Nick Saban could tie Paul “Bear” Bryant with six national championships if Alabama beats Georgia on Monday night at Mercedes-Benz Stadium in Atlanta. Saban’s national championship run started in 2003 when he was head coach at LSU and continued at Alabama, where he won national titles in 2009, ’11, ’12 and ’15. Bryant, who died on Jan. 26, 1983, at the age of 69, won national titles in 1961, ’64, ’65, ’73, ’78 and ’79.
Alabama and Clemson will slug it out in the College Football Playoff on the first night of 2018 at the Sugar Bowl in New Orleans. It will be the third time the Tide and Tigers have met on college football’s biggest stage. Alabama won the first game 45-40 in Glendale, Arizona, and Clemson won last year 35-31 in Tampa. Both games produced national championships for the winners. Dabo Swinney’s Clemson team (12-1) is seeded No. 1 while Nick Saban’s Crimson Tide (11-1) is seeded fourth.
The waiting is almost over. Top-ranked Alabama and No. 3 Florida State clash Saturday night in the first college football game to be played at the new Mercedes-Benz Stadium in Atlanta. The Chick-fil-A Kickoff Game is a sellout and about 75,000 people are expected. ABC will televise the game beginning at 7 p.m.Two top coaches and two top teams make this a marquee football event as Nick Saban and one of his former assistant coaches, Jimbo Fisher, match wits on the sidelines.
Muck Rack makes it simple to find people, tweets, or articles that mention any name, keyword, company, hashtag etc. We've compiled this guide to help you make the most of your search.
Selecting a term
Start searching tweets, articles from media outlets, articles mentioned in tweets, journalists'
names, titles and bios with some suggested searches:
Companies or Topics (e.g. iPhone, Microsoft)
Phrases (e.g. "cloud computing") — use quotes to keep the terms together
Twitter handles (e.g. @username) — returns those who have mentioned or replied to
Names (e.g. "David Pogue")
Hashtags (e.g. #sxsw, #london2012)
Bio details (e.g. vegan, Olympics, father)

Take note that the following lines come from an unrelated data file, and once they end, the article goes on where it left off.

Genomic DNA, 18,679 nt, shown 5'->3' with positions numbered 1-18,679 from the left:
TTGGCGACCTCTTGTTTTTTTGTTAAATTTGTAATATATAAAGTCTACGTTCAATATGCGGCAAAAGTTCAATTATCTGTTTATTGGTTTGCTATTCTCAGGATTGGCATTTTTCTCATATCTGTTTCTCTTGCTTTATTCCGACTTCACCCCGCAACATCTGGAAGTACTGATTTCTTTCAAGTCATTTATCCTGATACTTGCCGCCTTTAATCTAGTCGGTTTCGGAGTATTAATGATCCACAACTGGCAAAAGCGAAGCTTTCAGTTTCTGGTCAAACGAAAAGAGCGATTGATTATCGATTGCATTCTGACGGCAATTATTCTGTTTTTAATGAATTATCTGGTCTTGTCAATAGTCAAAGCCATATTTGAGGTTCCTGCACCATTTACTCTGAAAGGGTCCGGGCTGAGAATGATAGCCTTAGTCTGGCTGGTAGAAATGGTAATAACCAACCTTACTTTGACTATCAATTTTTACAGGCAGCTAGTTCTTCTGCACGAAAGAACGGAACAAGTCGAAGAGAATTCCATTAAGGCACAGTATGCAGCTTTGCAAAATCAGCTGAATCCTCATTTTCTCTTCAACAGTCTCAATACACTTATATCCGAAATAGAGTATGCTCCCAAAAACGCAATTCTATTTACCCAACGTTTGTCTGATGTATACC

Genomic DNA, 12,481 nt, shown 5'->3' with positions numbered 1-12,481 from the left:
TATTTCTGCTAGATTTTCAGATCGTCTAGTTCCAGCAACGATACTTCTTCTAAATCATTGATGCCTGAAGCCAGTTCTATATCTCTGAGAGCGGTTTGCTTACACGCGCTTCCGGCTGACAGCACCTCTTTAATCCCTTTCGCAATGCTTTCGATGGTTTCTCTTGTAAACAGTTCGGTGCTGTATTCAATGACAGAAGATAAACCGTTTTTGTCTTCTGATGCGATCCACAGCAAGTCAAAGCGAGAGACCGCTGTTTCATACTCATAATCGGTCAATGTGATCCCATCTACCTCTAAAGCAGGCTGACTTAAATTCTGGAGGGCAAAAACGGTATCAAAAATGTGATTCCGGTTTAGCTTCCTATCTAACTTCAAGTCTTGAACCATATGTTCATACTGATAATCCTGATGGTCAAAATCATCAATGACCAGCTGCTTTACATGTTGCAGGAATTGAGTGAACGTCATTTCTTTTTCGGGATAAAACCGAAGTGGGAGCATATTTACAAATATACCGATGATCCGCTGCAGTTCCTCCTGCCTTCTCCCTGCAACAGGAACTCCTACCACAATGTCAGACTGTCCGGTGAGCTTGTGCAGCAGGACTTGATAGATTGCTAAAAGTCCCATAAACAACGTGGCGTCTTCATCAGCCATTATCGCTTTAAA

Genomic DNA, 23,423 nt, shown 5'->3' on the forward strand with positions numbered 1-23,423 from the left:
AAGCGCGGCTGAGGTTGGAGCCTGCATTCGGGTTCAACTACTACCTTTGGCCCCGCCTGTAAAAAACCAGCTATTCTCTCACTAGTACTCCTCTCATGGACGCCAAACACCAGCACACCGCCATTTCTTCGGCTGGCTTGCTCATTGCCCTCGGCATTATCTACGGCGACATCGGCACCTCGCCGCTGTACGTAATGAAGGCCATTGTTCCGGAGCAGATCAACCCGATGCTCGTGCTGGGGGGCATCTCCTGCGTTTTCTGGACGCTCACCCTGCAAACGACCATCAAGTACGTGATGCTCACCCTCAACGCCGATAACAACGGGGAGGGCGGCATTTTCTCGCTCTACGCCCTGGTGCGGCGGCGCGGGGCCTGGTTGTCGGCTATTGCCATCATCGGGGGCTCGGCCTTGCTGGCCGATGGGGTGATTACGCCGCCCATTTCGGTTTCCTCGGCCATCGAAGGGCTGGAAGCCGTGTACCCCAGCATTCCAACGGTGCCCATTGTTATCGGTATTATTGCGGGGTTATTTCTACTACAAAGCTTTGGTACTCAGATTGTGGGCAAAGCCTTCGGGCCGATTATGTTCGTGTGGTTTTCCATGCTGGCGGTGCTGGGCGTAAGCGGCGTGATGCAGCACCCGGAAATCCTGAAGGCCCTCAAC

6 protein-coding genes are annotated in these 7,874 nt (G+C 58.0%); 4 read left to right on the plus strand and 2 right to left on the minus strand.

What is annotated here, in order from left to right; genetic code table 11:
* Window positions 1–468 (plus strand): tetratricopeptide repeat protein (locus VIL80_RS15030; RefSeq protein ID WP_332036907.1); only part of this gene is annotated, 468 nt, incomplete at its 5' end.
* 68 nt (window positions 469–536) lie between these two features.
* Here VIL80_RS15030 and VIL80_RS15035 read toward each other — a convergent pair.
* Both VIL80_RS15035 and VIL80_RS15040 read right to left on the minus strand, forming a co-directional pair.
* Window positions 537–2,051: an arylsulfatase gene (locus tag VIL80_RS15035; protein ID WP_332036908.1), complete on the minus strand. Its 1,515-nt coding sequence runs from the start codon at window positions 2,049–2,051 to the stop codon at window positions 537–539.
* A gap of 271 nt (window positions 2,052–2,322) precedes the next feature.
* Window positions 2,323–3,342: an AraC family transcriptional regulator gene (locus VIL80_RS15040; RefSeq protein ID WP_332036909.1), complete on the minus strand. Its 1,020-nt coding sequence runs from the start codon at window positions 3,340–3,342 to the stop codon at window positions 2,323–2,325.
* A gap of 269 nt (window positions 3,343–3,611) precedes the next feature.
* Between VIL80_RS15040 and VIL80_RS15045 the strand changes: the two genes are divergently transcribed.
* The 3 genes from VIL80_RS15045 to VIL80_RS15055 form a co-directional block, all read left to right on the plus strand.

Muck Rack's Advanced Search allows for many boolean operators.
Find results that mention multiple specified terms, use AND or
+. For example, ensure each result contains both Elon Musk and Mark Zuckerberg by
searching Musk AND Zuckerberg or Musk + Zuckerberg.
Use the operators OR or , to broaden your search when you'd like either of
multiple terms to appear in results. (This is the default behavior of our search when no operators
are used). For example, results will contain either cake or cookie by searching cake OR cookie or cake,cookie
Use NOT or - to subtract results from your search. For
example, searching Disney will yield results about the Walt Disney Company as well as Walt Disney
World Resort. To exclude mentions of Disney World, search for Disney -World or Disney
When using one of these operators with a phrase, enclose it in quotation marks. For example, you can
find results about smartphones excluding Apple's iPhone 4S by searching smartphone -"iPhone
Exact case matching or punctuation
If you're searching for a brand name or keyword that relies on specific punctuation marks or capitalization, you can
find results that match your exact query by adding matchcase: before the keyword you're searching for, like matchcase:E*TRADE .
Use parentheses to separate multiple
boolean phrases. For example, to find journalists talking about having fun in Disney World or
Disneyland, search for ("disney world" OR disneyland) AND fun.
An asterisk can be used to search for any variation of a root word truncated by the asterisk. For example, searching for admin* will return results for administrator, administration, administer, administered, etc.
A near operator is an AND operator where you can control the distance between the words. You can vary the distance the near operation uses by adding a forward slash and number (between 0-99) such as strawberries NEAR/10 "whipped cream", which means the strawberries must exist within 10 words of "whipped cream".